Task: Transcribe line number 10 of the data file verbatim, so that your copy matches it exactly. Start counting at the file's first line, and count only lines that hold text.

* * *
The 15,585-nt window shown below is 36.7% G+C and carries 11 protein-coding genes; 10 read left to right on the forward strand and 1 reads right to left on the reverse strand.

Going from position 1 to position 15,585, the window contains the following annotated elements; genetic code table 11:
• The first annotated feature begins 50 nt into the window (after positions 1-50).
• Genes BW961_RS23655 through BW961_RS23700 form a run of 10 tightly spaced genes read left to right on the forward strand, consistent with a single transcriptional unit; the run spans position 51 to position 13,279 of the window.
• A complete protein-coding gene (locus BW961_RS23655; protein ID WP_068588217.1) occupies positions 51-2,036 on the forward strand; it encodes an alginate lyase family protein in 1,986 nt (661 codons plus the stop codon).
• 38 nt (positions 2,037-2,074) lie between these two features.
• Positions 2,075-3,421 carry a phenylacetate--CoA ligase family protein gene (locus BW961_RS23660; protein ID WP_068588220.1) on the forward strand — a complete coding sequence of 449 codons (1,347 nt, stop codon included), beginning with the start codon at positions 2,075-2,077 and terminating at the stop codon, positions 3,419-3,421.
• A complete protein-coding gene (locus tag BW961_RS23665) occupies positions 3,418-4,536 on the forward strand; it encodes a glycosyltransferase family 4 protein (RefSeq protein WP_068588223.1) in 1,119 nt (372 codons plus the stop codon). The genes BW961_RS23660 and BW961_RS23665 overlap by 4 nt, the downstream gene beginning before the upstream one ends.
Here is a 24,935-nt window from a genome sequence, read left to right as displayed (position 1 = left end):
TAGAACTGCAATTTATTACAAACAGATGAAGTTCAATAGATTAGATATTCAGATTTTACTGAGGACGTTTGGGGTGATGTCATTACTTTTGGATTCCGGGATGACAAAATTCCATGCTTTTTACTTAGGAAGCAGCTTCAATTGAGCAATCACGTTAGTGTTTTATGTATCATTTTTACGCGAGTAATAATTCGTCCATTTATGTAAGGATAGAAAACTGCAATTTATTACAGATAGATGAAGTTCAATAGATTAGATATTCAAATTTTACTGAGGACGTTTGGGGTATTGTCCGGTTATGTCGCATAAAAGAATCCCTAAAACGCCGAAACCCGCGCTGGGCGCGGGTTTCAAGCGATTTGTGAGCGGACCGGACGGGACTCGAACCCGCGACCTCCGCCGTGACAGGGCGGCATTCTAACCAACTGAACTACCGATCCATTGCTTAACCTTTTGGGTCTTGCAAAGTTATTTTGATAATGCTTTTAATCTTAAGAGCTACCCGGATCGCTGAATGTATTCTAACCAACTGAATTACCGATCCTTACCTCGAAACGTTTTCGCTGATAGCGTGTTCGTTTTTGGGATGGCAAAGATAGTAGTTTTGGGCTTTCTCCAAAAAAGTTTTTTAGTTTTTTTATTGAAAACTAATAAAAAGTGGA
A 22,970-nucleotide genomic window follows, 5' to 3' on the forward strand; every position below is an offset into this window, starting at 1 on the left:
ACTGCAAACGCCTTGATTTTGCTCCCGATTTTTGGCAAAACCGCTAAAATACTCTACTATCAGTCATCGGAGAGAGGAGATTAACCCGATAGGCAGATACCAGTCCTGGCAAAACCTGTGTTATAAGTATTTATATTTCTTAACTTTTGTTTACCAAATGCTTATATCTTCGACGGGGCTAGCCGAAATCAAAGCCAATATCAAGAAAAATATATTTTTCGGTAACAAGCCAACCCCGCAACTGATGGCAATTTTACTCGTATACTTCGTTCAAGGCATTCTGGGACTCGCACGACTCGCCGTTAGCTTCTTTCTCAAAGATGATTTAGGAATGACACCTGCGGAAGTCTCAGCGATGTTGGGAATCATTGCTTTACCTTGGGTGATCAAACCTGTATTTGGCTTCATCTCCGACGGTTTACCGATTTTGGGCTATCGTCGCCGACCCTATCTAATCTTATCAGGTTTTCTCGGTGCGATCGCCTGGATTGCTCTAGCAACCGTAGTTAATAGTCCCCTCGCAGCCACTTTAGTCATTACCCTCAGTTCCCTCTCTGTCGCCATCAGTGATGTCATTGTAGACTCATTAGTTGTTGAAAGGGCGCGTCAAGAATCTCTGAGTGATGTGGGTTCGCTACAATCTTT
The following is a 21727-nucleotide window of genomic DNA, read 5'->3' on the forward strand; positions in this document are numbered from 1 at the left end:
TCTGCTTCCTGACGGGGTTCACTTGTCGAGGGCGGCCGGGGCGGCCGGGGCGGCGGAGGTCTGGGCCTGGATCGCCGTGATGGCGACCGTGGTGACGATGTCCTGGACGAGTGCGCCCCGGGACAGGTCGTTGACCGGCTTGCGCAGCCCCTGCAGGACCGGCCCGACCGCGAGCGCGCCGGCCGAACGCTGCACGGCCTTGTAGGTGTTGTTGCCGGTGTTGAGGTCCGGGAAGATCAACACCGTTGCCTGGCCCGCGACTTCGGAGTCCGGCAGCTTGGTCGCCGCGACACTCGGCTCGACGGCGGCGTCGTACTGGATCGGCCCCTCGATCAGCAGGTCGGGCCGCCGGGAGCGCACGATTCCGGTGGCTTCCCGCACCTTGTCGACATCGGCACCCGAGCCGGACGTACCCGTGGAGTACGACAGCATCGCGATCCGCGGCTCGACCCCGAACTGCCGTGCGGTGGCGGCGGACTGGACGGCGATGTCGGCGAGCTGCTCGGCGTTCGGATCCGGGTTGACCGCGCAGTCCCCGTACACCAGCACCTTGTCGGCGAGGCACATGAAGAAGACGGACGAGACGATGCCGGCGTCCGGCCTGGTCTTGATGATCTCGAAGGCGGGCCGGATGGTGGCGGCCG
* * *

TAGAACTGCAATTTATTACAAACAGATGAAGTTCAATAGATTAGATATTCAGATTTTACTGAGGACGTTTGGGGTGATGTCATTACTTTTGGATTCCGGGATGACAAAATTCCATGCTTTTTACTTAGGAAGCAGCTTCAATTGAGCAATCACGTTAGTGTTTTATGTATCATTTTTACGCGAGTAATAATTCGTCCATTTATGTAAGGATAGAAAACTGCAATTTATTACAGATAGATGAAGTTCAATAGATTAGATATTCAAATTTTACTGAGGACGTTTGGGGTATTGTCCGGTTATGTCGCATAAAAGAATCCCTAAAACGCCGAAACCCGCGCTGGGCGCGGGTTTCAAGCGATTTGTGAGCGGACCGGACGGGACTCGAACCCGCGACCTCCGCCGTGACAGGGCGGCATTCTAACCAACTGAACTACCGATCCATTGCTTAACCTTTTGGGTCTTGCAAAGTTATTTTGATAATGCTTTTAATCTTAAGAGCTACCCGGATCGCTGAATGTATTCTAACCAACTGAATTACCGATCCTTACCTCGAAACGTTTTCGCTGATAGCGTGTTCGTTTTTGGGATGGCAAAGATAGTAGTTTTGGGCTTTCTCCAAAAAAGTTTTTTAGTTTTTTTATTGAAAACTAATAAAAAGTGGA